Spurs put Knicks in 2-0 hole

New York falls, 80-67

Duncan dominates with 25 points, 15 rebounds

June 19, 1999|By Jerry Bembry | Jerry Bembry,SUN STAFF

SAN ANTONIO -- There's a popular advertisement airing on television stations here, a spot that points out a difference between New York and San Antonio. The punch line: We Sweep. Regularly.

Well, the San Antonio Spurs will get an opportunity to bring their brooms to New York after beating the New York Knicks, 80-67, last night before 39,554 at the Alamodome.

With the win, the Spurs took a 2-0 advantage in the best-of-seven series, with the next three games to be played in New York starting Monday. San Antonio had swept two straight series going into the Finals and has won 12 straight playoff games, an NBA record for consecutive playoff wins in one season.

Only Chris Childs' layup before the final buzzer prevented it from tying the lowest-scoring game in NBA Finals history. The teams combined to score 147 points, barely surpassing the 145 scored by Syracuse and Fort Wayne during the 1955 Finals.

Again, the game was determined by which team took better advantage of its strength. For the second straight game, San Antonio's twin-tower tandem of Tim Duncan and David Robinson dominated. Duncan had 25 points, 15 rebounds and four blocks. Robinson took only eight shots, but his final line was equally impressive: 16 points, 11 rebounds, five blocks and four assists.

Their biggest presence was defensively, as the two blocked or altered numerous shots. At one stretch from the end of the first quarter to the start of the second quarter, the Knicks missed 18 of 19 shots. A lot of those misses were on layup or dunk attempts, with most seemingly due to the Knicks thinking about Duncan and Robinson.

"That's the reason why they lead the league in field-goal percentage [defense]," said New York coach Jeff Van Gundy. "They do it with great lane intimidation, as far as making each shot in the paint difficult. Nothing comes easy with those two guys in there."

As poorly as the Knicks shot (32.9 percent), they were still in the game in the fourth quarter trailing 65-57 after two free throws by Latrell Sprewell with 7: 55 left. But the Knicks went through a span of 5: 34 when they failed to score a point, which sealed their fate.

The 67 points were the second-fewest by a team in NBA Finals history (Utah scored 54 in a loss to Chicago during last year's Finals).

"I think it's tough for them because not only is Pat [Ewing] down and [Larry Johnson] is a little hobbled, but Chris Dudley's a little hurt," Duncan said. "It's got to be tough for them because our size is so much more than theirs. And we're a little deeper than they are."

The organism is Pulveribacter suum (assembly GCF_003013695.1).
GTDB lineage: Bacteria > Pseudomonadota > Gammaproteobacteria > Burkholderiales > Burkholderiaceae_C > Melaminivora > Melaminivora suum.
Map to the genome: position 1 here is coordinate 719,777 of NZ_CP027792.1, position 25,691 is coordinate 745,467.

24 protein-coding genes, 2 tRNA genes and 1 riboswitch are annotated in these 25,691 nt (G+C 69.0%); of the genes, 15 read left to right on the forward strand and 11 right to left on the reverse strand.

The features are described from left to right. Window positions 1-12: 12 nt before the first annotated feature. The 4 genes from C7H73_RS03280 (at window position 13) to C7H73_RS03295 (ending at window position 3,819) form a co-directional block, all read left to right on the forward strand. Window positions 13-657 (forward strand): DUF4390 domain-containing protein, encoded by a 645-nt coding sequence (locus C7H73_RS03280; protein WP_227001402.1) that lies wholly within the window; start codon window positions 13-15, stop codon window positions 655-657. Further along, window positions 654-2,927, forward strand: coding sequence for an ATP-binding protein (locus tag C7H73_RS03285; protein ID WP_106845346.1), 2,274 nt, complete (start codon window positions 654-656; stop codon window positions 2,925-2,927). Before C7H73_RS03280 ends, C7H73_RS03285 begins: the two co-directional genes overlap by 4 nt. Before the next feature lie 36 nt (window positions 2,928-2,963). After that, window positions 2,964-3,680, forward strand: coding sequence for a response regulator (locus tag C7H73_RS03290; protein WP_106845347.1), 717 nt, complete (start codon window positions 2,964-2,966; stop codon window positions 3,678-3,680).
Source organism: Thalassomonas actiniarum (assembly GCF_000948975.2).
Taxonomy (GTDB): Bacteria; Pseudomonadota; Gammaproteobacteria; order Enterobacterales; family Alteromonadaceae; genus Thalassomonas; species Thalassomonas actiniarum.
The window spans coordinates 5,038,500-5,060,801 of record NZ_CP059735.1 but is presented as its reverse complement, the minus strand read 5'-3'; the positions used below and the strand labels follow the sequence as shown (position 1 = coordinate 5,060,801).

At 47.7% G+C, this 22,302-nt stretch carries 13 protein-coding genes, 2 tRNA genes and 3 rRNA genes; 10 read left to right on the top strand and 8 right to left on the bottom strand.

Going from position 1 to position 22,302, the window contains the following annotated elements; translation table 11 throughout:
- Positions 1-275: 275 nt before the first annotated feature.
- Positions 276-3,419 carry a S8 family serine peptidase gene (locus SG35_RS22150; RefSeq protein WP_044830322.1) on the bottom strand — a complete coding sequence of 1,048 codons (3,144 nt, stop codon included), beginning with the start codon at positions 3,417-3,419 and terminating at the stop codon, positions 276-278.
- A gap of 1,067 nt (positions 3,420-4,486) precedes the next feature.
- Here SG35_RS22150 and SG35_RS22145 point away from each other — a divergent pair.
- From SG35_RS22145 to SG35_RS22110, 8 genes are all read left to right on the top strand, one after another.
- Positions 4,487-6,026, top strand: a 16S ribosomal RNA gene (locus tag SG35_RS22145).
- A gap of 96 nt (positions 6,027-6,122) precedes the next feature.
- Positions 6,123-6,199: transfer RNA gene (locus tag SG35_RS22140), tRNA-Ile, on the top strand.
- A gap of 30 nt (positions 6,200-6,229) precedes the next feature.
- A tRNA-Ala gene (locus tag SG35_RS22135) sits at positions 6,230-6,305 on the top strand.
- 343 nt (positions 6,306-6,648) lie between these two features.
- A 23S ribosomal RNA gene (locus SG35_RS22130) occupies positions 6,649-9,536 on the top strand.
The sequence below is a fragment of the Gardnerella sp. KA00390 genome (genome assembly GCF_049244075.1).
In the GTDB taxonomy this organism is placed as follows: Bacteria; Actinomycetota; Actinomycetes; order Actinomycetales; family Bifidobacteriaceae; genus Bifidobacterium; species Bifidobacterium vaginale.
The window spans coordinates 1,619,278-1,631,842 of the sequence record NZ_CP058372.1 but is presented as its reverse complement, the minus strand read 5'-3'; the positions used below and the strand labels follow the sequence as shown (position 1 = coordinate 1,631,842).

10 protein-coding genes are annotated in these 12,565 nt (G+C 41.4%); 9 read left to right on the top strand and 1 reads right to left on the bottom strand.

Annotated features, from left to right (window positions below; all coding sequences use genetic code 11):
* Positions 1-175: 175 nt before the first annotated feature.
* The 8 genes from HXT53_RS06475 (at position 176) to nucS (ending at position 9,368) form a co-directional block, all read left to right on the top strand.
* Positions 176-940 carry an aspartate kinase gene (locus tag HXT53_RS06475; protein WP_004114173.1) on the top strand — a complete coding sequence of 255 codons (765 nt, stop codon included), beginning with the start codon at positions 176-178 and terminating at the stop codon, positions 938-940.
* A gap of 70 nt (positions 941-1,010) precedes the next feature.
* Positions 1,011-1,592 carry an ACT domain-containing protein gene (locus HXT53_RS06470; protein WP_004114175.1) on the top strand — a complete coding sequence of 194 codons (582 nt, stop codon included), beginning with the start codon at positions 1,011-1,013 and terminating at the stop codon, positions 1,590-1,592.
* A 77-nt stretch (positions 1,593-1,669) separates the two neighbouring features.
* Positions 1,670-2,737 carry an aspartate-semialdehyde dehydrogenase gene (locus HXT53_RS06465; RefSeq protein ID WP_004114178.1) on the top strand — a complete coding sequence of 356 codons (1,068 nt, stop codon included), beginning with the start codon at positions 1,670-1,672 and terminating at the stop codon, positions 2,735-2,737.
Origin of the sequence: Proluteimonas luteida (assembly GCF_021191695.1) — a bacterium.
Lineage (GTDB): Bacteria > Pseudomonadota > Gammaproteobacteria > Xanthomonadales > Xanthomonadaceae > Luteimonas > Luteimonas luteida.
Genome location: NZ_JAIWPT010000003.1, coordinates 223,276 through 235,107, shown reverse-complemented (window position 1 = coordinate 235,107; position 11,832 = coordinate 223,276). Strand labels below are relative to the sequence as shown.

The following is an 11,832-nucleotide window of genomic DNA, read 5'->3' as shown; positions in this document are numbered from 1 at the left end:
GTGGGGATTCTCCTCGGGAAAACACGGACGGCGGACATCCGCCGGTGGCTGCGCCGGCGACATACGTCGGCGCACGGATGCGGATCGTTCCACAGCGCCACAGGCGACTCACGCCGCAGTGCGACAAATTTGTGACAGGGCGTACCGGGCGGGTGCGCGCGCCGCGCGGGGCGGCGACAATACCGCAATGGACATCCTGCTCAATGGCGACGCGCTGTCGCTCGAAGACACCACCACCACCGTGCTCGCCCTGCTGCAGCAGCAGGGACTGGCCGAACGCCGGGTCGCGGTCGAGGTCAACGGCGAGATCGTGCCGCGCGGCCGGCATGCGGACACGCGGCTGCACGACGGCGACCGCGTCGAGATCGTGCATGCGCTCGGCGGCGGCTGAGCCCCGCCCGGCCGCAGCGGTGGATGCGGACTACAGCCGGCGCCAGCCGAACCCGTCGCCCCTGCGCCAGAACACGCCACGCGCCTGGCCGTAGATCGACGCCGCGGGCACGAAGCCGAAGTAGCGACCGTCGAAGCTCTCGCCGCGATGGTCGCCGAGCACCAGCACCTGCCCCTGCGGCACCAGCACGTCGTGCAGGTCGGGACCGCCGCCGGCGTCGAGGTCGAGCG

And a little more in sync offensively. While the Spurs appeared a bit more patient in working the ball to the open man, the Knicks played a lot of one-on-one. The result: Latrell Sprewell scored 26 points, but was just 8-for-22 from the field. Johnson hit his first field goal but missed 11 of his next 12 shots to finish with five points. Allan Houston shot 9-for-20 for 19 points, and outside of Charlie Ward's 2-for-3 shooting, no New York player hit more than half of his shots.

"We need our main three guys to be efficient offensively," Van Gundy said, referring to Houston, Sprewell and Johnson. "I thought in stretches we got very good shots and missed point-blank shots at the basket. Other times, we were trying to squeeze it ourselves instead of one more drive, one more kick, one more pick-and-roll, whatever it may take to create a better shot."

The poor effort on offense wasted what was for the most part a solid defensive game by the Knicks, who did a good job running double teams at the post when Robinson and Duncan received the ball.

"I didn't get as easy looks as I did [in Game 1]," Duncan said. "They were playing a lot better, and a lot more aggressive."

New York also took away San Antonio's outside game, as the Spurs hit just two three-pointers. Jaren Jackson scored 17 points in Game 1, hitting five three-pointers. Last night, he hit just one of five shots, the only made shot a three-pointer in the final seconds.

The beginning of the end may have come at the end of the third quarter, when the Knicks -- despite their poor shooting -- trailed by just 52-49 after a jumper by Houston with 2: 41 left. With a chance to tie the game or get within a point, Marcus Camby, Sprewell and Houston all missed shots.

With 2.5 seconds left, Sean Elliott drove the baseline and scored on a layup, getting fouled in the process. Elliott missed the free throw, but Duncan grabbed the rebound and scored on a layup just before the buzzer to give the Spurs a 56-49 lead going into the final quarter. The Spurs didn't have an offensive rebound in the first half.

"They were trying to box me and we were kind of talking to the referee. I kind of took off before they could see and luckily the ball bounced my way and I tapped it in there," Duncan said. "That was a big play for us. Just kind of a heart-breaker at that point."

The Knicks collapsed in the fourth, hitting the long scoring drought as well as committing seven of their 10 turnovers.

"We definitely are upset with ourselves," Camby said. "We felt we could come in here and get this one. We put a lot of emphasis on defense, went out there and played exceptionally hard.

"Guys on this team have a lot of pride," Camby added. "We don't want to get swept, and I don't think that's going to happen."

NBA Finals

San Antonio vs. New York (San Ant. leads series 2-0)

Game 1: S.A. 89, N.Y. 77

Last night: S.A. 80, N.Y. 67

Monday: at New York, 9

Wednesday: at New York, 9

Friday: at New York, 9*

June 27: at San Ant., 7: 30*

June 29: at San Antonio, 9*

*-If necessary

TV: Chs. 11, 4

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